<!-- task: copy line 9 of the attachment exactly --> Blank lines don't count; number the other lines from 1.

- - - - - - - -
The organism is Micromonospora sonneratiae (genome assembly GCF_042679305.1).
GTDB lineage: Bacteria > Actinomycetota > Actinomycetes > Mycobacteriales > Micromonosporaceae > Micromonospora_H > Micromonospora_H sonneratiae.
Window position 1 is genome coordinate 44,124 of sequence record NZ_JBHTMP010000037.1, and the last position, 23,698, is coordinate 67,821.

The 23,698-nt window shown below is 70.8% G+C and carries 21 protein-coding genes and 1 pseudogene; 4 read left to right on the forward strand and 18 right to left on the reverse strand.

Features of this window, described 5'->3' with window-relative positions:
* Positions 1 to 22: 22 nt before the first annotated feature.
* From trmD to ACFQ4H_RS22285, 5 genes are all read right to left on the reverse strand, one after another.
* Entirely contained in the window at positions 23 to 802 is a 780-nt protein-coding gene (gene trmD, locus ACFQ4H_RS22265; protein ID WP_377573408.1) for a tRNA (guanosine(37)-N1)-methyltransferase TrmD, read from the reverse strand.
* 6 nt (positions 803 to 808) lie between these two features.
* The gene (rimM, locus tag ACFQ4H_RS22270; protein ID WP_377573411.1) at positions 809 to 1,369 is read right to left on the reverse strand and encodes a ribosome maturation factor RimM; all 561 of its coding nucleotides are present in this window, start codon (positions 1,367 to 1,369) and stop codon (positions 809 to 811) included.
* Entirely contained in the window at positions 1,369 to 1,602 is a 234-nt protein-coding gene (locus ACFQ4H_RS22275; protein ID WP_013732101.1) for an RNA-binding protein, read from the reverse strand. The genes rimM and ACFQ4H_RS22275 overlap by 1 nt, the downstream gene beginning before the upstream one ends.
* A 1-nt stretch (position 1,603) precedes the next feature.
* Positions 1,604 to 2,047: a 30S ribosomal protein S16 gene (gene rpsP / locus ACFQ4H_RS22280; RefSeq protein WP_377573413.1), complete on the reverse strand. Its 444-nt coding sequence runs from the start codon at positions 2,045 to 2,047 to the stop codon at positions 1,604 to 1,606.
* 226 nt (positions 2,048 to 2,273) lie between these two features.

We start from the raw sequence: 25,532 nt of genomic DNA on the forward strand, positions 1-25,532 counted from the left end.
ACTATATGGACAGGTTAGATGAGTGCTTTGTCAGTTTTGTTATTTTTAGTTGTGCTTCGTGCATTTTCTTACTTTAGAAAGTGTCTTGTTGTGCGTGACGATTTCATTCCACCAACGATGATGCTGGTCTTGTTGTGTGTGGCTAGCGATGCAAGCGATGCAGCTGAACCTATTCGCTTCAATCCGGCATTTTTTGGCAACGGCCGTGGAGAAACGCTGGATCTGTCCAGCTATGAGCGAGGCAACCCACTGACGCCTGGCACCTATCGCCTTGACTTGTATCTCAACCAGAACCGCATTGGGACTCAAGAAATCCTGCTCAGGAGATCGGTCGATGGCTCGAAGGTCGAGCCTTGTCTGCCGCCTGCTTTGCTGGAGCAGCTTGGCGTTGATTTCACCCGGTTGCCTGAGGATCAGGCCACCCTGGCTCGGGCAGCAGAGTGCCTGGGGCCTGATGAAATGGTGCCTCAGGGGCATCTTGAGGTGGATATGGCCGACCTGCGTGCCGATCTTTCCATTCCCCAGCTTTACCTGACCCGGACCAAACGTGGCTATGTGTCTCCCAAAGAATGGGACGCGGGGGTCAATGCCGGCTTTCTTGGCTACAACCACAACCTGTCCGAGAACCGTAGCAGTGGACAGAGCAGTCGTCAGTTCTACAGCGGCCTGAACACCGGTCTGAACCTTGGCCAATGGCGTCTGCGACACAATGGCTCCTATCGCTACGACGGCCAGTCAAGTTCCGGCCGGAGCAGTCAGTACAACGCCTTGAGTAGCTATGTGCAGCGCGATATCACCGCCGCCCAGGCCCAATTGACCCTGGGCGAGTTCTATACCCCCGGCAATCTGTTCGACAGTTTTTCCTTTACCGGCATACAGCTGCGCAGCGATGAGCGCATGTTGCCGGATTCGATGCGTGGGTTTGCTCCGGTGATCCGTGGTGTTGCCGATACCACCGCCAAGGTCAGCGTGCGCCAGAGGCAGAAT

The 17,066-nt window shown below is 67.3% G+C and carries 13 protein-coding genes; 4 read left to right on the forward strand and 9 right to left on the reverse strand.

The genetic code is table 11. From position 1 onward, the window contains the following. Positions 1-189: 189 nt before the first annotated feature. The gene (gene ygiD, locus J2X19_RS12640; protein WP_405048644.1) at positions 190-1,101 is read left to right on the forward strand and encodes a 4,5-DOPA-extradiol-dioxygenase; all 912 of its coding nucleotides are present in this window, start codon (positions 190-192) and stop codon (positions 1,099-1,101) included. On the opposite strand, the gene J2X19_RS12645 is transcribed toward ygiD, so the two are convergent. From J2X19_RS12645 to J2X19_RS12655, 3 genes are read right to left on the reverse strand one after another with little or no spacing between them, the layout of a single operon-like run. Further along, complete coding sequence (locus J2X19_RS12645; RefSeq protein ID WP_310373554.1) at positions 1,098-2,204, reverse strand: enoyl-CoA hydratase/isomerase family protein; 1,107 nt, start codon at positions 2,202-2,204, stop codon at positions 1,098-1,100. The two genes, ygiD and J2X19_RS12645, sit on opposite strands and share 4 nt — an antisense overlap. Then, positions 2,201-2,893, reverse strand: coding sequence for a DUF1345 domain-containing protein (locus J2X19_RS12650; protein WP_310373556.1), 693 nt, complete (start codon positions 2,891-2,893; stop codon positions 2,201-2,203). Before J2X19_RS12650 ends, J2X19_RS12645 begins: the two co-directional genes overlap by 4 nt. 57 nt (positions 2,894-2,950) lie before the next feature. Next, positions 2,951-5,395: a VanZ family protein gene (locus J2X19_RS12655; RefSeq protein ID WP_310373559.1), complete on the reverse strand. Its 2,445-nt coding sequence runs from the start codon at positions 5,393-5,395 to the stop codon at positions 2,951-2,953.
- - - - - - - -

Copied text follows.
* 6 nt (positions 803 to 808) lie between these two features.